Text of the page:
Business Week and blogging

This is big. The influence of this publication should not be underestimated. BusinessWeek have gone all bloggy – no they have actually gone completely blog mad. Their permanent blog can be found here and it all looks good. Choice quotes:

Go ahead and bellyache about blogs. But you cannot afford to close your eyes to them, because they’re simply the most explosive outbreak in the information world since the Internet itself. And they’re going to shake up just about every business — including yours. It doesn’t matter whether you’re shipping paper clips, pork bellies, or videos of Britney in a bikini, blogs are a phenomenon that you cannot ignore, postpone, or delegate. Given the changes barreling down upon us, blogs are not a business elective. They’re a prerequisite. (And yes, that goes for us, too.)

First, a few numbers. There are some 9 million blogs out there, with 40,000 new ones popping up each day. Some discuss poetry, others constitutional law. And, yes, many are plain silly. “Mommy tells me it may rain today. Oh Yucky Dee Doo,” reads one April Posting. Let’s assume that 99.9% are equally off point. So what? That leaves some 40 new ones every day that could be talking about your business, engaging your employees, or leaking those merger discussions you thought were hush-hush.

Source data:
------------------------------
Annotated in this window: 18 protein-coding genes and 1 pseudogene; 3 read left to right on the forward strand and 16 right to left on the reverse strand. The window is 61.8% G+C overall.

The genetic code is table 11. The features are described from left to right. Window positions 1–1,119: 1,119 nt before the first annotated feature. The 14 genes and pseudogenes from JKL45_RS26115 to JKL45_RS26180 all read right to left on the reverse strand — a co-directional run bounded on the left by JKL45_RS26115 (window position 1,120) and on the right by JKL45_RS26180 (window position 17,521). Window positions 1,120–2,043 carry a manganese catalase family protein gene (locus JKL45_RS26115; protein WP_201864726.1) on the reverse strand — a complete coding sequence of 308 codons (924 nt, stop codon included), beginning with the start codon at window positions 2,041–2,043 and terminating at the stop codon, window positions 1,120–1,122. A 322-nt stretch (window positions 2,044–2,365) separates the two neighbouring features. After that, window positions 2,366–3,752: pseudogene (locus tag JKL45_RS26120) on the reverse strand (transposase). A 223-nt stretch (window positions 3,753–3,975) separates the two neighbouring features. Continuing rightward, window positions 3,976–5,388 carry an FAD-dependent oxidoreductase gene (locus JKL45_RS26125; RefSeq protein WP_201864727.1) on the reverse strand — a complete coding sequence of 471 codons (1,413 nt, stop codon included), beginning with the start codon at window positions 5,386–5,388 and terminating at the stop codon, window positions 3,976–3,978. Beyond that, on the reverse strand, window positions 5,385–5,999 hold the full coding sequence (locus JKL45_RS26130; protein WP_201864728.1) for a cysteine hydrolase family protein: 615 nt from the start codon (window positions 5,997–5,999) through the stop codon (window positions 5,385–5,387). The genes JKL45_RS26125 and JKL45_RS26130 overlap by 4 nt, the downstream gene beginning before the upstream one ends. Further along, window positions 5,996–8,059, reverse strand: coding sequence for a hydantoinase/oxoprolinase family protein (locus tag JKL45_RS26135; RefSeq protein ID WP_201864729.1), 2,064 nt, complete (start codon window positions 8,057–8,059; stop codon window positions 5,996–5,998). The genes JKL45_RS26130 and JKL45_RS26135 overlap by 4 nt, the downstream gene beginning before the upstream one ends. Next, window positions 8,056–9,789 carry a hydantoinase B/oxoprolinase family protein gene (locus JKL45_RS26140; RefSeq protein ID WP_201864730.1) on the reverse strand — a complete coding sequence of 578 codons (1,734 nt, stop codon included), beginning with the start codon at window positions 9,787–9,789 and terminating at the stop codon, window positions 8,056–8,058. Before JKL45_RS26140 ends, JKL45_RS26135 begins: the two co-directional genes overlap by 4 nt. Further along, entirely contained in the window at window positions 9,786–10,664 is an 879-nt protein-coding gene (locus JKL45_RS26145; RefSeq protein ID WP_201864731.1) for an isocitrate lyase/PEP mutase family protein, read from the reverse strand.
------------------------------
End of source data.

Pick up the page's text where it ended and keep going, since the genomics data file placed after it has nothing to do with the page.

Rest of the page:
Give the paranoids their due. The overwhelming majority of the information the world spews out every day is digital — photos from camera phones, PowerPoint presentations, government filings, billions and billions of e-mails, even digital phone messages. With a couple of clicks, every one of these items can be broadcast into the blogosphere by anyone with an Internet hookup — or even a cell phone. If it’s scandalous, a poisonous e-mail from a CEO, for example, or torture pictures from a prison camp, others link to it in a flash. And here’s the killer: Blog posts linger on the Web forever.

Yet not all the news is scary. Ideas circulate as fast as scandal. Potential customers are out there, sniffing around for deals and partners. While you may be putting it off, you can bet that your competitors are exploring ways to harvest new ideas from blogs, sprinkle ads into them, and yes, find out what you and other competitors are up to.

And more: (someone has been reading Hugh Hewitt again)

How big are blogs? Try Johannes Gutenberg out for size. His printing press, unveiled in 1440, sparked a publishing boom and an information revolution. Some say it led to the Protestant Reformation and Western democracy. Along the way, societies established the rights and rules of the game for the privileged few who could afford to buy printing presses and grind forests into paper.

The printing press set the model for mass media. A lucky handful owns the publishing machinery and controls the information. Whether at newspapers or global manufacturing giants, they decide what the masses will learn. This elite still holds sway at most companies. You know them. They generally park in sheltered spaces, have longer rides on elevators, and avoid the cafeteria. They keep the secrets safe and coif the company’s message. Then they distribute it — usually on a need-to-know basis — to customers, employees, investors, and the press.

That’s the world of mass media, and the blogs are turning it on its head. Set up a free account at Blogger or other blog services, and you see right away that the cost of publishing has fallen practically to zero. Any dolt with a working computer and an Internet connection can become a blog publisher in the 10 minutes it takes to sign up.